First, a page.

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Tips for Traveling With People With Disabilities

Importance of Touch

For the nearly 1.25 million Hoosiers living with a disability, transportation goes far beyond getting from one place to another. Being in a different environment, be it a new room, new city or on a plane, can be extremely stressful. Even tasks as seemingly simple as getting in and out of a car can become discouraging travel barriers.

CICOA Aging & In-Home Solutions has a few tips when it comes to traveling with people living with disabilities:

Give yourself extra time and plan ahead

Once you’re familiar with where you’re going, you can prepare for what you may encounter on the way. Start by planning ahead to refill any necessary medications or purchase supplies the day before your trip. It also can be helpful to research your route and schedule pit stops along the way, especially if it’s a longer trip. Have a game plan complete with in-vehicle activities and snacks in case you encounter unexpected circumstances. Be sure to check the emergency medical kit as well. And don’t forget to make sure everyone uses the bathroom before you leave!

Know your destination

Depending on your destination, there are a number of factors that can make the end of a trip frustrating for everyone in the vehicle. Is there enough designated parking? Will there be accessible seating? Is the destination in a busy part of town? Are there any potential physical obstacles? In addition to the physical difficulties, an unfamiliar environment can create emotional stress. If you’re going someplace new, look online or call before you leave to find out how disability friendly your destination is to make the trip easier for everyone.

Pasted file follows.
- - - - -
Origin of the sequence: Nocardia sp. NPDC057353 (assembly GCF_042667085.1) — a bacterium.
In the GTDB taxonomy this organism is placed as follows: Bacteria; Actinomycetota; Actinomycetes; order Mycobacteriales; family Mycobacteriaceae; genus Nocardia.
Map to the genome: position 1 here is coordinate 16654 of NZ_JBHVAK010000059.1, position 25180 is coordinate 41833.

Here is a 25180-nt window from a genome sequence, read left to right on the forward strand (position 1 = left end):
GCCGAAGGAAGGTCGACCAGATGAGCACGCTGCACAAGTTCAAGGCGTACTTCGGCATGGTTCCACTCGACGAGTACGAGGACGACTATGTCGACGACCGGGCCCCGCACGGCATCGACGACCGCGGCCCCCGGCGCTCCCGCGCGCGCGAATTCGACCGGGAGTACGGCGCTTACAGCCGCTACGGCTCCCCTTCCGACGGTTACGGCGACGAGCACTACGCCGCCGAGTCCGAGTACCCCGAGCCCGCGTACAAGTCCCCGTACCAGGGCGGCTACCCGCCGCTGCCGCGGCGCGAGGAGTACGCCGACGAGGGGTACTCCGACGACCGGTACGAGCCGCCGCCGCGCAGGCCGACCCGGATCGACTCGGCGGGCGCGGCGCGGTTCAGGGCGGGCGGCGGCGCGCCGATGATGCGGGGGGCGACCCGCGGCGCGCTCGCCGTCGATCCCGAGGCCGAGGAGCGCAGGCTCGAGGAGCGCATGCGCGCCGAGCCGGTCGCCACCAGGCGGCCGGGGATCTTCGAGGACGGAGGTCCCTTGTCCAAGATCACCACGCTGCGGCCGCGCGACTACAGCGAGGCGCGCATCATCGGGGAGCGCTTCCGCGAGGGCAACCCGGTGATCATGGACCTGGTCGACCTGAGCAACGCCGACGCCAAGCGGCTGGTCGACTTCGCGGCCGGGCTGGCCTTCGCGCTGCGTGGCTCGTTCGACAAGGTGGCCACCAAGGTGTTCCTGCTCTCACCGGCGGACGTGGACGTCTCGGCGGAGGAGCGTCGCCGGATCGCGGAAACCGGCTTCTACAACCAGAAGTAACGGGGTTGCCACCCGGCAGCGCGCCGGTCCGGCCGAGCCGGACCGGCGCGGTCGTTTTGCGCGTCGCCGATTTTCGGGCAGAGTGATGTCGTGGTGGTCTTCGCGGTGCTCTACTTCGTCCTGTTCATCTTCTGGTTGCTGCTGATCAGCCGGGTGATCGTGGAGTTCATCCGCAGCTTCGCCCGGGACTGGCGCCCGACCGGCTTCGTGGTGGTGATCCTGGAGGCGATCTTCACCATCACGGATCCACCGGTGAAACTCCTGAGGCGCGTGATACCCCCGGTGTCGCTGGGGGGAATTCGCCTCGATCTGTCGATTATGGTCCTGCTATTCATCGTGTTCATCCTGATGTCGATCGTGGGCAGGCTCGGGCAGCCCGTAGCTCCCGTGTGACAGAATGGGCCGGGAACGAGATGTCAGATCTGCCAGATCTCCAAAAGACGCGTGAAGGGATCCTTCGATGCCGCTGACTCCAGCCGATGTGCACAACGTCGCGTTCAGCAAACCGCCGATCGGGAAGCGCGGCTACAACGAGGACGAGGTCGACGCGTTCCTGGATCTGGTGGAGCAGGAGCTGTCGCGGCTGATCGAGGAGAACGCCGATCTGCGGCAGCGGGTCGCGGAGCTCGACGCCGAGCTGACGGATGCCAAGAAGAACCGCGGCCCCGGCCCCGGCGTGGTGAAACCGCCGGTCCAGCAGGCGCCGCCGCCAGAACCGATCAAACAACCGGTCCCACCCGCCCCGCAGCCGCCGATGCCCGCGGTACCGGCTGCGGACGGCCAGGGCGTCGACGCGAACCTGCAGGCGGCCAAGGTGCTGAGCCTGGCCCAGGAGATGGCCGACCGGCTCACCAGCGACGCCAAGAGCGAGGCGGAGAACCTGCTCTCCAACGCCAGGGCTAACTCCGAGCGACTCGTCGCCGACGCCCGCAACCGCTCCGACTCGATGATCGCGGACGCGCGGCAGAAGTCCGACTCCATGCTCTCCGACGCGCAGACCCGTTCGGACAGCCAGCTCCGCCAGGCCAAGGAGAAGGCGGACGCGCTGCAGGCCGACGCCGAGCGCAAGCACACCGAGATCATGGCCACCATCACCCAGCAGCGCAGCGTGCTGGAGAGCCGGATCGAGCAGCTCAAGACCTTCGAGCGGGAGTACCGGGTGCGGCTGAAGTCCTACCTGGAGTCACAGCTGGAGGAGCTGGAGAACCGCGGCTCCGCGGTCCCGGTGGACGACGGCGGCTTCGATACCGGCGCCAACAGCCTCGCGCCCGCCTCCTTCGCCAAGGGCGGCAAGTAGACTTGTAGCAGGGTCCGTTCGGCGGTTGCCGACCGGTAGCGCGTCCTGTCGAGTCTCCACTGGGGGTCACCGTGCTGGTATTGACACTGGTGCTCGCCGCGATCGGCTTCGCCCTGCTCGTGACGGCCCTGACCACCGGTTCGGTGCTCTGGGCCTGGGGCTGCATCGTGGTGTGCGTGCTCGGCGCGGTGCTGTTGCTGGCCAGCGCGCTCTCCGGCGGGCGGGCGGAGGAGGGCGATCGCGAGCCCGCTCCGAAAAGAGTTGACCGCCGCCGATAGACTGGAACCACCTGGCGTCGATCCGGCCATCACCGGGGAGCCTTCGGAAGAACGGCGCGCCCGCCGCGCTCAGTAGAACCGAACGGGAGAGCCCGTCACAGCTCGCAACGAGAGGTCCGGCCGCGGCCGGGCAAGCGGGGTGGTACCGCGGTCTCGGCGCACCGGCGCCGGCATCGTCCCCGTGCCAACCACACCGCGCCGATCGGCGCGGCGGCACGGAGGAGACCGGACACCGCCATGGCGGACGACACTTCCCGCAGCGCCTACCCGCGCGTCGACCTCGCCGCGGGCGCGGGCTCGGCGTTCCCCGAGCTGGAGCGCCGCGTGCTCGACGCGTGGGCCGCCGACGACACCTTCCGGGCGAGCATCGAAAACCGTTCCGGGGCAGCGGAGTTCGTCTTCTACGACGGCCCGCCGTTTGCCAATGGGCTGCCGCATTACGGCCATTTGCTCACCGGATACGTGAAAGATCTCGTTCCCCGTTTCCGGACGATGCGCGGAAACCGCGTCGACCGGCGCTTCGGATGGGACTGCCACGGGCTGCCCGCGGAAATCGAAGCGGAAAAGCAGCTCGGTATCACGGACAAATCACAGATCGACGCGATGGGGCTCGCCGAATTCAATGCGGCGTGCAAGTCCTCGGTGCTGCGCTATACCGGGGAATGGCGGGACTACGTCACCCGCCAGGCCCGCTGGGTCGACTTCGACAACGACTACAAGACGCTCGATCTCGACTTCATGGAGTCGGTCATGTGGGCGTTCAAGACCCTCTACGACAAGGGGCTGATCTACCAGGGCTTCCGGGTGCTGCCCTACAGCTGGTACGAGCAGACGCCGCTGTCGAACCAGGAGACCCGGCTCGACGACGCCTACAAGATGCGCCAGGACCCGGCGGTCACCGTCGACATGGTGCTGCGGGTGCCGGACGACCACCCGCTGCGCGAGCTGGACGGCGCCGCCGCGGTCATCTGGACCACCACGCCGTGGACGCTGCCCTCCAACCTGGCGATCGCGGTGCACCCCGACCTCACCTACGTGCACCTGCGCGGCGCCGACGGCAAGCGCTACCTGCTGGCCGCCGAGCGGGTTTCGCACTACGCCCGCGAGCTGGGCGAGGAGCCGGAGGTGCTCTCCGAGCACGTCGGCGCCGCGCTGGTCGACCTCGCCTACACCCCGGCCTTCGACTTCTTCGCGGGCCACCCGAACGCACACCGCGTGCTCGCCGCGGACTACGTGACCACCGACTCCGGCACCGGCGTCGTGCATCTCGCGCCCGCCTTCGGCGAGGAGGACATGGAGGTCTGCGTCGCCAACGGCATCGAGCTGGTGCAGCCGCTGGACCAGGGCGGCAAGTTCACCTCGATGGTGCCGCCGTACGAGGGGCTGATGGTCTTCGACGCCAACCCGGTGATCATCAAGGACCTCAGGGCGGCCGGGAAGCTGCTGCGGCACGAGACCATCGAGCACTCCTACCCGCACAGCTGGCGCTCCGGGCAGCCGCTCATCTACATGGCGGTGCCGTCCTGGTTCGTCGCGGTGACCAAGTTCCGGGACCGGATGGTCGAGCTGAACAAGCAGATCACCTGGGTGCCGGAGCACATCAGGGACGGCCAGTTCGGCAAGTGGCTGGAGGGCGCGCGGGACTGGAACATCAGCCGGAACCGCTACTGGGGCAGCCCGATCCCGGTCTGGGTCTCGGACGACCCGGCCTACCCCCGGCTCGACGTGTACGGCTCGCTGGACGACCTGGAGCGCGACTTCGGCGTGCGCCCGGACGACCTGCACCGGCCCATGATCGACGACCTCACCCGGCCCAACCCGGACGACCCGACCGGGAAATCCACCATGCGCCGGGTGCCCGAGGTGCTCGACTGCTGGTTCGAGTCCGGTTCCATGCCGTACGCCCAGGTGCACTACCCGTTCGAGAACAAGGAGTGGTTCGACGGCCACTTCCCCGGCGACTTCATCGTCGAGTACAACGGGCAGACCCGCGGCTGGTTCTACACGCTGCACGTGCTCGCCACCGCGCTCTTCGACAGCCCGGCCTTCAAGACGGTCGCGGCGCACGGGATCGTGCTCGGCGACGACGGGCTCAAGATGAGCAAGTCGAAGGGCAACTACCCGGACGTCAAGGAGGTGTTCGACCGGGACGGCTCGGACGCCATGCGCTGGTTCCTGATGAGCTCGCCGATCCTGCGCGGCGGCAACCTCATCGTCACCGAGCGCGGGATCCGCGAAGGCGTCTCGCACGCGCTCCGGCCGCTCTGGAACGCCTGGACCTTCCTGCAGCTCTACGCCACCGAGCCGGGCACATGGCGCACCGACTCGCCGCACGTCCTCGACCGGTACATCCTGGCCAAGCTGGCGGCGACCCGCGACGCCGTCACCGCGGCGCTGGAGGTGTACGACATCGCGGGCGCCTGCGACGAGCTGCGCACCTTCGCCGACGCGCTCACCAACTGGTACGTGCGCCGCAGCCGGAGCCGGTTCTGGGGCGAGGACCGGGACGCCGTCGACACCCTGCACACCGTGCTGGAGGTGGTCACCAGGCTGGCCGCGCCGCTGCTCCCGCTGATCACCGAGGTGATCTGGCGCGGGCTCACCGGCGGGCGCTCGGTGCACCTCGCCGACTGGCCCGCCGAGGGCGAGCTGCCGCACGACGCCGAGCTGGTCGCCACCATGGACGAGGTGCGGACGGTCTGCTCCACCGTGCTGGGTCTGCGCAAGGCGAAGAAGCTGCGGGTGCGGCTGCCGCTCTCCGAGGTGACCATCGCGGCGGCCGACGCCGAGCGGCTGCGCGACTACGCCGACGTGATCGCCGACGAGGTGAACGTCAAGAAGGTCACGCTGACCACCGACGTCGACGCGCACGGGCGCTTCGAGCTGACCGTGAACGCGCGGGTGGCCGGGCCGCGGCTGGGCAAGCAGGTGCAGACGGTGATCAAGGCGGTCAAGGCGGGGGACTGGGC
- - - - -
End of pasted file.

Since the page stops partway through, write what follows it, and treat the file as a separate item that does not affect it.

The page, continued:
Be patient and supportive

It is important to be patient and calm when traveling, even more so when assisting a person with a disability. It might take a little extra time to get to where you’re going, but getting their safely is more significant than how long it takes to get there. Talk to your loved one before you leave about any concerns he or she has to help avoid unnecessary stress while driving or once you reach your destination. If a stressful situation arises, give information in small amounts and repeat yourself using a calm tone of voice as necessary to prevent further agitation. Take cues from your loved one, and try to see things from his or her point of view.